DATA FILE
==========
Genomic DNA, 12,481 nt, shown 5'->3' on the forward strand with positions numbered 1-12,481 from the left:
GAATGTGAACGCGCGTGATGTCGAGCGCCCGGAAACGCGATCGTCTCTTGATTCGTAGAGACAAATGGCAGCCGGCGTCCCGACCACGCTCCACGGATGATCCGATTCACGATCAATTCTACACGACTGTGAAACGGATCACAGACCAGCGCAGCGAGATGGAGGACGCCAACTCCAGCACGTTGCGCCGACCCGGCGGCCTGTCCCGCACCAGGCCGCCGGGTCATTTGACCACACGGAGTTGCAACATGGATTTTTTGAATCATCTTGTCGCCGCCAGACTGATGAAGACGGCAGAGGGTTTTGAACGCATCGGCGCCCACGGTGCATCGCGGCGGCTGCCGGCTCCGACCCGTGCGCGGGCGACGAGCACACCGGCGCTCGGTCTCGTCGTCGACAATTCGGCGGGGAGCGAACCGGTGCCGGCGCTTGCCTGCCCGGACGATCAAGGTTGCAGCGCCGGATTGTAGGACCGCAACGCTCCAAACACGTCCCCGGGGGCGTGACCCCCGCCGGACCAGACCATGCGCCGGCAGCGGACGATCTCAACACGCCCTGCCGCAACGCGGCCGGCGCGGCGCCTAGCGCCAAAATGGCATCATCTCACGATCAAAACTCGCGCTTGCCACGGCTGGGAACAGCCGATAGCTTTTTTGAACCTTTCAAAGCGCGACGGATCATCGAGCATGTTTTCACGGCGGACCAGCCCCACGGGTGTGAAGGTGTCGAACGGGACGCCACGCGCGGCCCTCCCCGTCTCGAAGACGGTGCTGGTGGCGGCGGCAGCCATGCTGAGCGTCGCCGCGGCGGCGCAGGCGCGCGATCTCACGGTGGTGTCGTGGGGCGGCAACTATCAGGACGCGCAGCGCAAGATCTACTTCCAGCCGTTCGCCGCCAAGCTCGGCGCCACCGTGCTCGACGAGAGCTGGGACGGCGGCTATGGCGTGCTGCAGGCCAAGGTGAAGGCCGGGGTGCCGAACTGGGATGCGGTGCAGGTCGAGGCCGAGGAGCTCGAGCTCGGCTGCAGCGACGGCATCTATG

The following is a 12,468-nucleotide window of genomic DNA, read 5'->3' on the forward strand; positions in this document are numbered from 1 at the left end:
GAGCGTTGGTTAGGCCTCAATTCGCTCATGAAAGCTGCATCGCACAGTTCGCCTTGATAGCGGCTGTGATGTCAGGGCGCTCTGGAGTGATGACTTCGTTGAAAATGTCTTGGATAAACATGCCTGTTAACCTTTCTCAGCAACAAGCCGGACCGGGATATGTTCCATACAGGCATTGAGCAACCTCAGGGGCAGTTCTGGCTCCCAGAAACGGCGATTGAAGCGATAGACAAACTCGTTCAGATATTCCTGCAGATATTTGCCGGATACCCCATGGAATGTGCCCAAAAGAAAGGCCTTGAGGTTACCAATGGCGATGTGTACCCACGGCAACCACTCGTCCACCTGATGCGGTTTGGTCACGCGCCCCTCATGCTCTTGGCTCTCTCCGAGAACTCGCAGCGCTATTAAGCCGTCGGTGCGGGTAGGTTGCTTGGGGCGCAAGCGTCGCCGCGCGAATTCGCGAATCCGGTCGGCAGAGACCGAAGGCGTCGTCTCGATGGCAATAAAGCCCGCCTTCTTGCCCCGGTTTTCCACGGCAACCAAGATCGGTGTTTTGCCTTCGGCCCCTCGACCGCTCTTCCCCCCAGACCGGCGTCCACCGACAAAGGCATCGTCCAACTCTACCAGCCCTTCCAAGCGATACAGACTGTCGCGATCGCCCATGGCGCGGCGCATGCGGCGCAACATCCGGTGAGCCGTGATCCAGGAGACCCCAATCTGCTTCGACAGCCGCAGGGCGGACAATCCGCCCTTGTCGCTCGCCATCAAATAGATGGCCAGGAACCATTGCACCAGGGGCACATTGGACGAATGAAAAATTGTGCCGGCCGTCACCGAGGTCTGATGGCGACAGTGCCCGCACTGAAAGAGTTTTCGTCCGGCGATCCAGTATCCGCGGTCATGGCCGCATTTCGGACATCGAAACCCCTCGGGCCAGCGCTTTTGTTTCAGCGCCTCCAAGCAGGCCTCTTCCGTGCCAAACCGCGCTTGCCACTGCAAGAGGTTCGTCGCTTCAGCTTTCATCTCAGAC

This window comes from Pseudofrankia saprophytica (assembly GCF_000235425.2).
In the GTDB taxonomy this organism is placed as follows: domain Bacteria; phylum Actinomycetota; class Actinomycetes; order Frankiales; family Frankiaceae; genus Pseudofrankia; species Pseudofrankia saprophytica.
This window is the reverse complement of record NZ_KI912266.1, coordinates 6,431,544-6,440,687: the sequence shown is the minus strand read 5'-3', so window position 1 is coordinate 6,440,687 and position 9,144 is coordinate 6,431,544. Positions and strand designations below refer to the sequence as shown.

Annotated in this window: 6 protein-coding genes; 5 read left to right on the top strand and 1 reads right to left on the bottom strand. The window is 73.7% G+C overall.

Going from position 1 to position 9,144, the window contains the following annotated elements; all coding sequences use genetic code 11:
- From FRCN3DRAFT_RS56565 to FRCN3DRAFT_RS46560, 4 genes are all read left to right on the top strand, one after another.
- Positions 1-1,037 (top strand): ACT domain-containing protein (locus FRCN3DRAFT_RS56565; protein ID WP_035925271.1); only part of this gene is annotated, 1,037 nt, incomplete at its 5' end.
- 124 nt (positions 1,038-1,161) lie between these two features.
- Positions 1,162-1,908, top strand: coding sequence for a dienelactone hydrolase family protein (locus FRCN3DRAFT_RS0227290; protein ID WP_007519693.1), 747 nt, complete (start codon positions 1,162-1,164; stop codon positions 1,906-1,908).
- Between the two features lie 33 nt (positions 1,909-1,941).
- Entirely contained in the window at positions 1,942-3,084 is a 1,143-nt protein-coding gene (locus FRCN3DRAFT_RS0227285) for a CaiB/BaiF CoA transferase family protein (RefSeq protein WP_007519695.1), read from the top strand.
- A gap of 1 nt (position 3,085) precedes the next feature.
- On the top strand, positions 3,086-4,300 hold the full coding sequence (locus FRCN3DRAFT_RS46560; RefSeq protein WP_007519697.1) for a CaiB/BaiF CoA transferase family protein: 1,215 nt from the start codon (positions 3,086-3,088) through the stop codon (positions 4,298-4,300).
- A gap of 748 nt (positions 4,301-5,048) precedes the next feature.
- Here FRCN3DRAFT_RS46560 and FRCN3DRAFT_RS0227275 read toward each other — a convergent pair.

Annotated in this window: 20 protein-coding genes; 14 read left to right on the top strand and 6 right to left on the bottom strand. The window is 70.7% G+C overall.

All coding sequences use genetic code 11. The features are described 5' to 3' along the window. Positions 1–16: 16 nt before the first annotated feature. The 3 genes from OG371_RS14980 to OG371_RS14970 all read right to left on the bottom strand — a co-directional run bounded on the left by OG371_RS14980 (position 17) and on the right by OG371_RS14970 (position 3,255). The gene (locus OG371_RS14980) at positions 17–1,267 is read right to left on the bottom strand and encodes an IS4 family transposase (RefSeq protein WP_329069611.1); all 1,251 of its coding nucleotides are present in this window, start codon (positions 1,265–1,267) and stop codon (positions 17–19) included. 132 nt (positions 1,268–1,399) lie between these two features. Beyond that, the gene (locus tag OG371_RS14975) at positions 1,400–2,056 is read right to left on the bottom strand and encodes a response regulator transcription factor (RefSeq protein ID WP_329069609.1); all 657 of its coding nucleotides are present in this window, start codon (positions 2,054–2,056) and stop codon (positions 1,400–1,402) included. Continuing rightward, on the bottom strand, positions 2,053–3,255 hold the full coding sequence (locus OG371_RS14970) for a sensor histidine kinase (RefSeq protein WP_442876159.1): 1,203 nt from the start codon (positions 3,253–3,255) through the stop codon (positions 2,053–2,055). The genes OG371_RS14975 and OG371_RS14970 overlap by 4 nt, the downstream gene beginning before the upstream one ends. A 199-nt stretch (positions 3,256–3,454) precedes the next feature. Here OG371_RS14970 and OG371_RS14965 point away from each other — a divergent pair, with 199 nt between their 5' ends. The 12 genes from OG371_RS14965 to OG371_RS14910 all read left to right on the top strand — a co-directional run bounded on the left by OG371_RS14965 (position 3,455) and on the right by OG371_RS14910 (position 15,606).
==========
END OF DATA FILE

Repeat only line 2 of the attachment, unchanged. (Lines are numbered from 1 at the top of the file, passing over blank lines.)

GAATGTGAACGCGCGTGATGTCGAGCGCCCGGAAACGCGATCGTCTCTTGATTCGTAGAGACAAATGGCAGCCGGCGTCCCGACCACGCTCCACGGATGATCCGATTCACGATCAATTCTACACGACTGTGAAACGGATCACAGACCAGCGCAGCGAGATGGAGGACGCCAACTCCAGCACGTTGCGCCGACCCGGCGGCCTGTCCCGCACCAGGCCGCCGGGTCATTTGACCACACGGAGTTGCAACATGGATTTTTTGAATCATCTTGTCGCCGCCAGACTGATGAAGACGGCAGAGGGTTTTGAACGCATCGGCGCCCACGGTGCATCGCGGCGGCTGCCGGCTCCGACCCGTGCGCGGGCGACGAGCACACCGGCGCTCGGTCTCGTCGTCGACAATTCGGCGGGGAGCGAACCGGTGCCGGCGCTTGCCTGCCCGGACGATCAAGGTTGCAGCGCCGGATTGTAGGACCGCAACGCTCCAAACACGTCCCCGGGGGCGTGACCCCCGCCGGACCAGACCATGCGCCGGCAGCGGACGATCTCAACACGCCCTGCCGCAACGCGGCCGGCGCGGCGCCTAGCGCCAAAATGGCATCATCTCACGATCAAAACTCGCGCTTGCCACGGCTGGGAACAGCCGATAGCTTTTTTGAACCTTTCAAAGCGCGACGGATCATCGAGCATGTTTTCACGGCGGACCAGCCCCACGGGTGTGAAGGTGTCGAACGGGACGCCACGCGCGGCCCTCCCCGTCTCGAAGACGGTGCTGGTGGCGGCGGCAGCCATGCTGAGCGTCGCCGCGGCGGCGCAGGCGCGCGATCTCACGGTGGTGTCGTGGGGCGGCAACTATCAGGACGCGCAGCGCAAGATCTACTTCCAGCCGTTCGCCGCCAAGCTCGGCGCCACCGTGCTCGACGAGAGCTGGGACGGCGGCTATGGCGTGCTGCAGGCCAAGGTGAAGGCCGGGGTGCCGAACTGGGATGCGGTGCAGGTCGAGGCCGAGGAGCTCGAGCTCGGCTGCAGCGACGGCATCTATG